For years we have been told that it is only the ultraviolet B (shortwave, UVB) rays of the sun that cause cancer. The ultraviolet A (long-wave, UVA) radiation, which makes up 95% of ultraviolet radiation, has been until recently only known to age the skin. However, we are now learning that the UVA rays penetrate our skin more deeply than UVB and damage keratinocytes in the basal layer of the epidermis, where most skin cancers occur. Hence, the ultraviolet A radiation used in tanning salons can also contribute to the development of cancer. Moreover, some medications increase our sensitivity to the sun. They include Retin-A, used to remove wrinkles and age spots, as well as some antihistamines, antibiotics and antidepressants.
Home Treatments for Dry, Itchy Skin
The dryness of aging skin usually makes it flake and itch, especially in cold, dry weather. Flaking is partly a result of decreased oil secretion by the oil glands whereas the skin’s barrier function weakens over time too, allowing for easier skin irritation. However, a severe case of cracked, itchy skin may be due to conditions such as psoriasis, liver or kidney disease, diabetes or an overactive thyroid gland. Itching also happens to be a common reaction to many drugs. But for most individuals the cause of itching is usually less serious. Fortunately, there are ways to deal with dry skin and to alleviate its itching.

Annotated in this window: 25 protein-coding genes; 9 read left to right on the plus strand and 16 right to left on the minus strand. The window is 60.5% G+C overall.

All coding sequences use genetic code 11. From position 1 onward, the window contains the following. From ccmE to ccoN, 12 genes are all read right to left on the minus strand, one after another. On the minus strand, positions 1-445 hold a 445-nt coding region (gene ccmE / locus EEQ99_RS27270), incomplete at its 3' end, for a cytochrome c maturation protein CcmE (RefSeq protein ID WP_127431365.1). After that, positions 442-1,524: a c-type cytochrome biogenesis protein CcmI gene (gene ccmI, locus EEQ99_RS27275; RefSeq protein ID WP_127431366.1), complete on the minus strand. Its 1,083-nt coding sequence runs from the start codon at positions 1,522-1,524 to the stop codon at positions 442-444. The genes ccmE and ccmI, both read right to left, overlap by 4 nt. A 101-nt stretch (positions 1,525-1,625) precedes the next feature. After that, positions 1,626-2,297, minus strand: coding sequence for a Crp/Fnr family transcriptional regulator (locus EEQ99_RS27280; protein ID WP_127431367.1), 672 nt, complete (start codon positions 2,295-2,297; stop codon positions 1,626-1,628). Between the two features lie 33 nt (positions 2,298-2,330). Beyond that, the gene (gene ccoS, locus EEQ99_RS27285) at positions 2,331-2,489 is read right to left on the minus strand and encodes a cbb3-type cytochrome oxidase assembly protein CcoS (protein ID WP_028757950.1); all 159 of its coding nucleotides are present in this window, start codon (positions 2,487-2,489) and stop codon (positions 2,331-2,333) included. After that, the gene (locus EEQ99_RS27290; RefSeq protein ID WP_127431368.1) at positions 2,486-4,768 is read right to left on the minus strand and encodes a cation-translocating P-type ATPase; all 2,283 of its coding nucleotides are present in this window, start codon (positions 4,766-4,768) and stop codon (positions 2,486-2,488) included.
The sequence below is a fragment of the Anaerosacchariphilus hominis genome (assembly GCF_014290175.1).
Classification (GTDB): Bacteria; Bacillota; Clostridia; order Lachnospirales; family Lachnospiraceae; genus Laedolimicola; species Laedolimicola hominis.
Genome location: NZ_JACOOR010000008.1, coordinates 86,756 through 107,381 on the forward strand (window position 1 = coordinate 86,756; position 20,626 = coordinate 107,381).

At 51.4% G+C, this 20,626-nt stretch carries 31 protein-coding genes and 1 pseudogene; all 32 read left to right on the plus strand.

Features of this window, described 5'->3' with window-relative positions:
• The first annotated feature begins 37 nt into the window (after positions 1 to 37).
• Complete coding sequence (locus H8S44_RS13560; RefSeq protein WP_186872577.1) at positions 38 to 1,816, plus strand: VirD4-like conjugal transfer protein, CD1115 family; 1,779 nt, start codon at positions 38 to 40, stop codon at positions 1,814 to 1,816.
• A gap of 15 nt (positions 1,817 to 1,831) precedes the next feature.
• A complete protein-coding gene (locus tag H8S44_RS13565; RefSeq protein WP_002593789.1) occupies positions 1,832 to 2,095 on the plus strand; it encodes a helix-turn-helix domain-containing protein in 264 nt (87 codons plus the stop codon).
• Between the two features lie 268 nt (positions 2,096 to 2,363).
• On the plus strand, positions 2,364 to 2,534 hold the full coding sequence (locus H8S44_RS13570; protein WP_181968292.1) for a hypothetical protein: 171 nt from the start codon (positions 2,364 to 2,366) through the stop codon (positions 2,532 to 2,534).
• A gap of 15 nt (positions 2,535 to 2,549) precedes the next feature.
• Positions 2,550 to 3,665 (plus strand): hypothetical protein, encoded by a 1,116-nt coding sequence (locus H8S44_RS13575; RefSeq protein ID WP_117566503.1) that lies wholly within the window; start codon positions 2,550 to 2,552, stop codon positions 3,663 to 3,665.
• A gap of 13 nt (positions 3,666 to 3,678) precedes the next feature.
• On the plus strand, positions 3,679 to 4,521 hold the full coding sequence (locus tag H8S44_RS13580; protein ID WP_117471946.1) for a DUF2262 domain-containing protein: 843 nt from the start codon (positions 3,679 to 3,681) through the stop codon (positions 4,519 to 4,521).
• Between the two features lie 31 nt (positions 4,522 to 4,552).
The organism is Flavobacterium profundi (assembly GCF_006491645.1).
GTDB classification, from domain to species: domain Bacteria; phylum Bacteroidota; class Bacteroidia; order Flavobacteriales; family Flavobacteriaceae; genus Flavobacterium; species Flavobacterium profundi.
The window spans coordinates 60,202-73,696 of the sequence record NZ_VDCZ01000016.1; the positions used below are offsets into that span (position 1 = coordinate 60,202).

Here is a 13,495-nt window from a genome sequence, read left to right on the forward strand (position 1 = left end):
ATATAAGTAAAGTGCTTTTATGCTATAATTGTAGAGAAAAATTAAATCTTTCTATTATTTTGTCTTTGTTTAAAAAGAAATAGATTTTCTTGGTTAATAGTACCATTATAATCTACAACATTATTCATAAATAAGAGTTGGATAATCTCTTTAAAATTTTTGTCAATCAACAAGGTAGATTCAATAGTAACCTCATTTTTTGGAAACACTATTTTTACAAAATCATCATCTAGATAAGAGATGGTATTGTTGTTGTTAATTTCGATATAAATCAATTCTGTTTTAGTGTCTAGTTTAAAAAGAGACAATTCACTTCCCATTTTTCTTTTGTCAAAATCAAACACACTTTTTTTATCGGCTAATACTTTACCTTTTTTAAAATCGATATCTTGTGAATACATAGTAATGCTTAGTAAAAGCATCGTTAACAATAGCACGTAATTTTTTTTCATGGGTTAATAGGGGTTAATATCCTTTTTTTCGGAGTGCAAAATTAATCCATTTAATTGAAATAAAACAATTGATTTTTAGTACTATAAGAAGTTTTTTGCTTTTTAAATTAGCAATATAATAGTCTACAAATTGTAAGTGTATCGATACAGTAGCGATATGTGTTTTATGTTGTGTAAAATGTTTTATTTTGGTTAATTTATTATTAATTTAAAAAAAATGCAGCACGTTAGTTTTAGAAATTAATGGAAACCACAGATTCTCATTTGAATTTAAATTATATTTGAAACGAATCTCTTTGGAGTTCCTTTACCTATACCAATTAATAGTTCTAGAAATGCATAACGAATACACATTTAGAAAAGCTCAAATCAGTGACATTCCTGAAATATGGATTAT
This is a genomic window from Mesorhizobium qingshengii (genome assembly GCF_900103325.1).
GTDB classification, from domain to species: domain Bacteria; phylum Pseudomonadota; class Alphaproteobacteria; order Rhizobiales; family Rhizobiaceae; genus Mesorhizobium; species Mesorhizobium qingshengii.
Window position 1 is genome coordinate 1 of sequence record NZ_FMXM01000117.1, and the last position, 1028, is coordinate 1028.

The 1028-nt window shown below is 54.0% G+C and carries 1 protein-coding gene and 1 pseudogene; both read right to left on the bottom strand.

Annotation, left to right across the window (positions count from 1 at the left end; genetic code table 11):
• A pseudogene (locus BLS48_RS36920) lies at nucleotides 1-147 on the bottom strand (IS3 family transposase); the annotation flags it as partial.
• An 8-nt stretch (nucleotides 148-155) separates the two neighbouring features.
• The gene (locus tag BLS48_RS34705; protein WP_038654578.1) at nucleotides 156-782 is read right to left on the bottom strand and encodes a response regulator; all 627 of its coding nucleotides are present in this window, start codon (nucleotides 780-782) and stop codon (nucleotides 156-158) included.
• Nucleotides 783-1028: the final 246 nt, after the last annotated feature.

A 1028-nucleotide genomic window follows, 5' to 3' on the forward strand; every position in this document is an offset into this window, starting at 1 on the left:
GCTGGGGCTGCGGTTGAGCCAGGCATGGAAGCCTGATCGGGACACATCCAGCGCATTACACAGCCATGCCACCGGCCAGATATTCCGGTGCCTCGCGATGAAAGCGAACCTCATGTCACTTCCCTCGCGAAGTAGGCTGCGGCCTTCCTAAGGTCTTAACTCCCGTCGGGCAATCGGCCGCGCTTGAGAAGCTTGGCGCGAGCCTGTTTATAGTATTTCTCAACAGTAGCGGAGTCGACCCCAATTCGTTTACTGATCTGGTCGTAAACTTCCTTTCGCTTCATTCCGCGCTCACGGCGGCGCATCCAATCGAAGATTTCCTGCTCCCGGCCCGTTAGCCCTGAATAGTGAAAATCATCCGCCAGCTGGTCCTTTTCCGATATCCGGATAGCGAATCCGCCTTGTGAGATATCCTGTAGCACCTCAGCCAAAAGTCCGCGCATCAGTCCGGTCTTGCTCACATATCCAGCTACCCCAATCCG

Aging skin seems to be increasingly prone to irritation from contact with various common materials such as wool, soap, detergents or other chemicals found in the washing powder, a condition called contact dermatitis. Wearing loose-fitting cotton clothing usually helps to eliminate contact dermatitis. You may also want to try a different washing product.